Yorkshire theme park reports turnover and profit boost following investment in facilities: The company behind Yorkshire theme park Flamingo Land has reported a turnover and profit boost following further investment in its facilities, including its restaurants and cafes. The theme park, holiday village and zoo is based in Malton, North Yorkshire, and employs almost 400 staff. It saw turnover rise to £29,141,024 for the year ending 31 March 2018, compared with £27,821,949 the previous year. Pre-tax profit increased to £1,766,850 compared with £1,335,504 the year before, according to accounts filed at Companies House. Flamingo Land invested £3.72m in tangible ﬁxed assets during the year. In their report accompanying the accounts, the directors put the growth down to “further improvements in general park admissions and the success of the holiday village area”. Key projects completed included The Hub entertainment centre, with £1.08m spent ﬁnalising the kart racing circuit, and £328,000 on the Atrium. A further £729,000 was spent on updating restaurants and cafes around the site. The Peter Rabbit-themed area of the park was completed at a cost of £531,000, with investment also made in the holiday village and replacing parts of the caravan fleet. The company also invested in researching planning opportunities for an area of land in Scotland acquired the previous year. The report added: “The directors plan to invest in new rides and attractions as and when necessary to keep the theme park at the forefront of the sector.”
Dutch-inspired artisan chip shop concept Chip’d to open debut permanent site, in Chester next month: Dutch-inspired artisan chip shop concept Chip’d is to launch its first permanent site, in Chester’s Northgate Street in early February. Founder Andrew McKechnie has taken inspiration from “twice-fried” chips and sauces served in the Netherlands. He said: “On a recent visit to the Netherlands we found a few cool shops. The interiors were more like coffee shops – they didn’t sell fish or vinegar and the ingredients were really high quality. There was a buzz and everyone was smiling and having fun. I instantly fell in love with what they were doing and wanted to do the same thing back home. We want to be known for serving the best chips in Chester and are already in discussions about rolling out the brand and opening sites in New Brighton and Liverpool.” Chip’d has been operating at food and music festivals across the north west. It uses a “chip, flip, dip” cooking process. Each portion of chips is made to order using fresh potatoes that are chipped by hand. Once fried, they are flipped in sea salt and served in a cone with a range of dips.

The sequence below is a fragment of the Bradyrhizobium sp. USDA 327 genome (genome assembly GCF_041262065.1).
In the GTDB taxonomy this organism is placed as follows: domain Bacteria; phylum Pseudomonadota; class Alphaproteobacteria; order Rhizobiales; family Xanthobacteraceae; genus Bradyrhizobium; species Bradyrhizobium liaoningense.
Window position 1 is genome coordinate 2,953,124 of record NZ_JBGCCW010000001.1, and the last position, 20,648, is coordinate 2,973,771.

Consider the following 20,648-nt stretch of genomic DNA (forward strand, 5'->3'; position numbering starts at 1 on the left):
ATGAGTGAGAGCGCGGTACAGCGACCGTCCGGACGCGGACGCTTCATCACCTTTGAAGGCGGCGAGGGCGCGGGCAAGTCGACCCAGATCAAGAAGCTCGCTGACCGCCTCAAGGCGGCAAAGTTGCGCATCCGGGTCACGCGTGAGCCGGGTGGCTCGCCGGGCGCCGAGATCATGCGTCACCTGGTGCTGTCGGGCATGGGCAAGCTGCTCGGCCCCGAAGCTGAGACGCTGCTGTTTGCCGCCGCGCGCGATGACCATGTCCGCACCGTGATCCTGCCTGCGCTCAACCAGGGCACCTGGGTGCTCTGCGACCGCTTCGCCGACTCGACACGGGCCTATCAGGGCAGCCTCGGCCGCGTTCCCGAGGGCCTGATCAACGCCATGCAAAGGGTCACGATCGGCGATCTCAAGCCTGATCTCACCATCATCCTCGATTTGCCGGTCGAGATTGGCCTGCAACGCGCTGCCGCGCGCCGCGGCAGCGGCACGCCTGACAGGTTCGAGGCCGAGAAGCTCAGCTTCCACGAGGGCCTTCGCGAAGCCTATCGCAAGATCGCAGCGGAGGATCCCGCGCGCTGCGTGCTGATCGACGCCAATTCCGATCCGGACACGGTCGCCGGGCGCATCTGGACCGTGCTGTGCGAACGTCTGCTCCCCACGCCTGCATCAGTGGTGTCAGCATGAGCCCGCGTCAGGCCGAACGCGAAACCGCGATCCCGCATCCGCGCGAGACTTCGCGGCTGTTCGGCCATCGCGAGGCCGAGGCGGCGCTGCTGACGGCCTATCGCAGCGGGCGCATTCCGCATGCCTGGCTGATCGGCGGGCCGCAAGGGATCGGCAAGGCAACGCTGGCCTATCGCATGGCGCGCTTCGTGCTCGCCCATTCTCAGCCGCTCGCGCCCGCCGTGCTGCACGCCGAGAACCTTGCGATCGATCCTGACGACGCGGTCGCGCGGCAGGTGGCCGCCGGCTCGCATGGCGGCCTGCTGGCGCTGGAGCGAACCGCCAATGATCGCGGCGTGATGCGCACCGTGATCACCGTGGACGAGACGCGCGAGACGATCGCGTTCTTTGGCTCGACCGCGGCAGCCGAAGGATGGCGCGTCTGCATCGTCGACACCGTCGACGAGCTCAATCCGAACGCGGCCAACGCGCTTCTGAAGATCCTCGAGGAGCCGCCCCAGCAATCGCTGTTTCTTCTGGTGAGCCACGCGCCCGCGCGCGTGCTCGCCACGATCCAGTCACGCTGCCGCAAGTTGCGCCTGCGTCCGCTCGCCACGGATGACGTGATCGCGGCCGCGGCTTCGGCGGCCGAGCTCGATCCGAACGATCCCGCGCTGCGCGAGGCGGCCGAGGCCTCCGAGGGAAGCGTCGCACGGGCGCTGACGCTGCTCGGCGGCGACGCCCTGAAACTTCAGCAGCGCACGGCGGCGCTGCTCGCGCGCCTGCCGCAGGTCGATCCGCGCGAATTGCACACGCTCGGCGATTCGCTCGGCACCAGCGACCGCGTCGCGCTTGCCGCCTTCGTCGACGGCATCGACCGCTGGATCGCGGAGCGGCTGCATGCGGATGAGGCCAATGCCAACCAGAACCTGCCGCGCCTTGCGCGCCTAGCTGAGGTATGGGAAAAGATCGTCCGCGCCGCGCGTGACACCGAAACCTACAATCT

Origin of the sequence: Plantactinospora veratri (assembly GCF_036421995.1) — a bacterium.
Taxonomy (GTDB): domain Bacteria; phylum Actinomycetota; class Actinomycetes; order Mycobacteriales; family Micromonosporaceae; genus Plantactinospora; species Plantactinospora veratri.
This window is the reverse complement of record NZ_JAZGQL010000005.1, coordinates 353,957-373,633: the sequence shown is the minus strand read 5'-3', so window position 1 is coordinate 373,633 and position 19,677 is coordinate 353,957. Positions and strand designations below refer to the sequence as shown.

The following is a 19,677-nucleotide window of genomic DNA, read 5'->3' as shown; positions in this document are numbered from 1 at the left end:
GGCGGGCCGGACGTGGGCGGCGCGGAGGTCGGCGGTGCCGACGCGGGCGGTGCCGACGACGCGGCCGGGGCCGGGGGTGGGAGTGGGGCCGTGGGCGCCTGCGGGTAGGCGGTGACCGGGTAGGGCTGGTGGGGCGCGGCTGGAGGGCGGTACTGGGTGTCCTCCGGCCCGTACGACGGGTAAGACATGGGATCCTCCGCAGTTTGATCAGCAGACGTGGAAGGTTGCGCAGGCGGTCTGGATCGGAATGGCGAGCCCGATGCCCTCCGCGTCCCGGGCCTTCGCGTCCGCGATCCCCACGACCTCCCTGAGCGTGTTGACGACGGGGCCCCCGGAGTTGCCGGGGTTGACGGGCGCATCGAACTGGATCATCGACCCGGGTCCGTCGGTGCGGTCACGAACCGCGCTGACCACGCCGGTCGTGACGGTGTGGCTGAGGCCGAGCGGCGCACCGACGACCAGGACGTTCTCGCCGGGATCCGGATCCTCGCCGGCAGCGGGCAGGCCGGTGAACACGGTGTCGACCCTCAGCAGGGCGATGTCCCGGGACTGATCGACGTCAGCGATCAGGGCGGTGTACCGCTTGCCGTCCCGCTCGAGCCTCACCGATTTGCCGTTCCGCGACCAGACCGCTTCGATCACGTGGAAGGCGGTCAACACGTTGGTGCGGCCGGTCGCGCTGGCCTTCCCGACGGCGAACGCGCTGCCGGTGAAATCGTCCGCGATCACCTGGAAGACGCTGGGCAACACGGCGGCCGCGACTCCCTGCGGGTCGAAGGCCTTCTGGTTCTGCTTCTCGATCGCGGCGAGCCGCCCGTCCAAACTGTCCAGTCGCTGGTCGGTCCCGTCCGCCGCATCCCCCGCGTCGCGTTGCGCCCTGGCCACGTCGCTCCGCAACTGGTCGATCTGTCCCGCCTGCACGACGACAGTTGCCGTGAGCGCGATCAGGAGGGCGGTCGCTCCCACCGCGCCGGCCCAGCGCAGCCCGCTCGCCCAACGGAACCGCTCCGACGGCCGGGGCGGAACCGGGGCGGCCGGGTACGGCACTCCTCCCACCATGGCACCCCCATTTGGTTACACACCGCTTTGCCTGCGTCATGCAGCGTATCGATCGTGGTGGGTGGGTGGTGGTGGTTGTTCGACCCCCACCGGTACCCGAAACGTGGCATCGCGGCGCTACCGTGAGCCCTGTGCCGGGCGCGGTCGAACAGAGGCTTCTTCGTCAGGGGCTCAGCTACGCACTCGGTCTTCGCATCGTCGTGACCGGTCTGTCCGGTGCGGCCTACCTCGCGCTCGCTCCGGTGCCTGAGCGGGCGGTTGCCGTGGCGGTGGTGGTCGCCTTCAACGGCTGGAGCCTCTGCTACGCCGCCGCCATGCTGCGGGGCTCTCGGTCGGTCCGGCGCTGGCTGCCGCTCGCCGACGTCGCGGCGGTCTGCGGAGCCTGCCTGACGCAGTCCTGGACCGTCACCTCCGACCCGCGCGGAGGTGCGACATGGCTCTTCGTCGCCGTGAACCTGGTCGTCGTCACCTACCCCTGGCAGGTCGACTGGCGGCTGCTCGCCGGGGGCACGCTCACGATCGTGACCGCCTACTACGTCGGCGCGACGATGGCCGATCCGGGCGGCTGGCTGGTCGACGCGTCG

Cornish events company passes halfway mark in £250,000 crowdfunding campaign to expand offering: Cornwall-based events company The Wyldes has passed the 50% mark in its £250,000 fund-raise on crowdfunding platform Crowdcube for phase two of the development of its 10,000-capacity concert venue. The company is offering 4.76% equity in return for investment, giving the company a pre-money valuation of £5m. So far, 96 investors have pledged £168,450 with nine days of the campaign remaining. The 150-acre, eponymous venue near Bude overlooks an area of outstanding beauty and has hosted more than 50,000 visitors. Founded in 2008, the venue hosts its own festival and has seen a “6,313% increase in annual ticket sales between 2006 and 2018”. The pitch states: “The Wyldes has three permanent stages, eight bars, catering facilities, and a team and infrastructure in place. We are producing two or three large-scale music-based events per year during summer and we’re ready to improve our infrastructure and assets to bring a larger, more diverse range of increased-capacity shows throughout all seasons. These improvements will also increase the profitability of each event by reducing hire costs and enabling new revenue streams, including options for luxury accommodation on-site.”
Dakota to open fifth site, in Manchester this spring: Boutique hotel brand Dakota will open its fifth site, in Manchester this spring. The company will open the 137-bedroom hotel in Ducie Street in May. It will feature a brasserie, bar, champagne room and custom-designed “cigar garden”. Dakota is a partnership between hotelier Ken McCulloch and Evans Property Group. McCulloch said: “Great cities deserve great hotels and I am excited to bring Dakota to Manchester.” Dakota has sites in Edinburgh, Glasgow and Leeds with future sites in the pipeline as the group continues to target key cities in the UK.